As populations are made up of individuals, surely the same things explain both? Since if you eat too much, and don’t exercise you gain weight, isn’t the cause of overweight across the whole population just the same?
The reasons why this isn’t necessarily true are one of the biggest causes of confusion around public health. I used to be a GP. When you are a GP you are at the service of the individual who comes to see you. In that role, you have to identify the causes of a particular health issue for that individual – the causes of that individual case. If the issue is obesity, then it may well be an issue with diet or exercise, and these in turn may have their own individual causes. For example, someone with arthritis may struggle to exercise or someone who has low mood may overeat as a coping mechanism.
However, when we work in public health we are concerned with the health of the whole population. What explains individual cases may not be the same as what explains ‘incidence’, or why there are so many cases within a population. So, the rise in the number of people with obesity over the last 25 years in Scotland cannot be easily explained by factors just at the individual level. Why would so many people independently start to eat too much or take less exercise? How could we possible explain such a trend without looking at the common factors that lots of people are exposed to, and how these have changed over time? That is not to say that eating too much and exercising too little isn’t the consequence of these shared factors, but it does mean that only looking at those individual factors doesn’t tell you a lot about why the population overall is becoming overweight or why inequalities are increasing.
With obesity, there are many causes of the population trends. We are all living in a society where we drive more and walk less. We all live in a society where high fat and high calorie food is more affordable than ever before and makes big profits for the food industry. The work available to us is more likely to involve us sitting on a phone or in front of a computer now than it was in the past. All of these changes have affected the population overall, making it a little bit more likely that each one of us eats a little bit too much and exercises a little bit less. When that happens, the number of people classed as obese will change.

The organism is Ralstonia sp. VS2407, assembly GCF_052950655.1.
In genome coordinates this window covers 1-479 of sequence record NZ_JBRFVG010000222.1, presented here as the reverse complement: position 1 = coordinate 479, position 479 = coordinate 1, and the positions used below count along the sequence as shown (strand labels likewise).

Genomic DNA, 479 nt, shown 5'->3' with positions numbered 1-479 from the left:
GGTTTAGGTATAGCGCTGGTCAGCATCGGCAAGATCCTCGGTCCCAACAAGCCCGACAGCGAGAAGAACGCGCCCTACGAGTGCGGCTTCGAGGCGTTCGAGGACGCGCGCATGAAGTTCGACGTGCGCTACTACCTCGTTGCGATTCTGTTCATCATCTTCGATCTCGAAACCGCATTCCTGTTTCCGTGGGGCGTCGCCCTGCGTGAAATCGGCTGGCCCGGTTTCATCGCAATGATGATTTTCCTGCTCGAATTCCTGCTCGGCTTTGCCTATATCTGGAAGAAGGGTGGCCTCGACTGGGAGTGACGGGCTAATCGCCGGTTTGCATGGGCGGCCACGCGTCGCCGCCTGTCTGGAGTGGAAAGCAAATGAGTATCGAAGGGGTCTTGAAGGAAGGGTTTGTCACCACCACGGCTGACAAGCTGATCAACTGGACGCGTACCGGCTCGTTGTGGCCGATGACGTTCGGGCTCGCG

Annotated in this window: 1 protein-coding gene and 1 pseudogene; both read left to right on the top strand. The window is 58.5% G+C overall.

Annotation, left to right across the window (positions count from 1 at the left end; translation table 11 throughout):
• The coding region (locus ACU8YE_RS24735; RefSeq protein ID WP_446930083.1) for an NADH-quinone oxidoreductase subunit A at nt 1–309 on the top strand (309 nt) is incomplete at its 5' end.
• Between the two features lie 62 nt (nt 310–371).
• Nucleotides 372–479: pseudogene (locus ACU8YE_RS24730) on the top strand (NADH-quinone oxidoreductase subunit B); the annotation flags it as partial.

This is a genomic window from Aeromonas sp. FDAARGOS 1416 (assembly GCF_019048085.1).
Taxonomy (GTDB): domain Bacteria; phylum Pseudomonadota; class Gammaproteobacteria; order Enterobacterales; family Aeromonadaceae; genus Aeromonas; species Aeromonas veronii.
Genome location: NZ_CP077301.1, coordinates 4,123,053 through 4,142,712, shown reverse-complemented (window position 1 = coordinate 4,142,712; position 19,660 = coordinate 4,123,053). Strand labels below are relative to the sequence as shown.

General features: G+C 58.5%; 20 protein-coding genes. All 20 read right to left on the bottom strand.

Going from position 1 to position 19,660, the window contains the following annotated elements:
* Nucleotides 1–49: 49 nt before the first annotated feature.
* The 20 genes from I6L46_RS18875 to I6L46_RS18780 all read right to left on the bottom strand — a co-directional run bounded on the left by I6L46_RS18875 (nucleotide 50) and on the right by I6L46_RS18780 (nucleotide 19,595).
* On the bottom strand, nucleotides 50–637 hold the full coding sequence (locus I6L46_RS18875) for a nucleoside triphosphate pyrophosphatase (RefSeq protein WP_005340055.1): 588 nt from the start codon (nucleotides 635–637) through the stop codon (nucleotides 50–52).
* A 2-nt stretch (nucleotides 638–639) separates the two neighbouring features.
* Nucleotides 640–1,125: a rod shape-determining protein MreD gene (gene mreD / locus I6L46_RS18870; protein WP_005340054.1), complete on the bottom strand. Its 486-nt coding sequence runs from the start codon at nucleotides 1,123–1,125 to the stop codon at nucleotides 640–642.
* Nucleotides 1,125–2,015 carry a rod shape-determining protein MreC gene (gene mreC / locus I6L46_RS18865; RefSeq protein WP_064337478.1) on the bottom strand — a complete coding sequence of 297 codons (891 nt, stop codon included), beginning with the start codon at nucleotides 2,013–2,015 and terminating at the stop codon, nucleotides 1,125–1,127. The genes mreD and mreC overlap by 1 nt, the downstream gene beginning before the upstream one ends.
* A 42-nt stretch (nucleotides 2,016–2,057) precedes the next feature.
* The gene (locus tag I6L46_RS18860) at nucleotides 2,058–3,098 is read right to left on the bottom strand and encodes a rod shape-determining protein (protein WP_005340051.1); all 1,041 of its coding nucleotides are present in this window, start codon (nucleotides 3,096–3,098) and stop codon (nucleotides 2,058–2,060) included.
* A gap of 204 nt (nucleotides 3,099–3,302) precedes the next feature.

The same is true of all our public health challenges today. There are individual factors that make it more or less likely that any particular person will suffer from ill-health or be healthy, but you cannot explain why a particular population is more or less healthy without understanding the things that affect lots of people or even whole populations. The extent to which richer people can protect themselves from those factors which damage health in populations, and take advantage of the factors that make us healthier, is a big part of how we can explain inequalities in health.
The epidemiologist Geoffrey Rose described this is the difference between the causes of cases and the causes of incidence. As we move towards Public Health Scotland, we will need to make sure everyone understands that our business is the health of the population and the extent of inequalities in health in the population. That does involve individuals, but it doesn’t mean that we are going to explain why one person gets sick and another doesn’t. The good news is that public health interventions, by changing the context in which lots of people live all at once, are the most effective and cost-effective way of making lots of individual people healthier. This might include using taxation or regulations to make healthier products more available, and unhealthier products less available, making it easier to make healthy choices.
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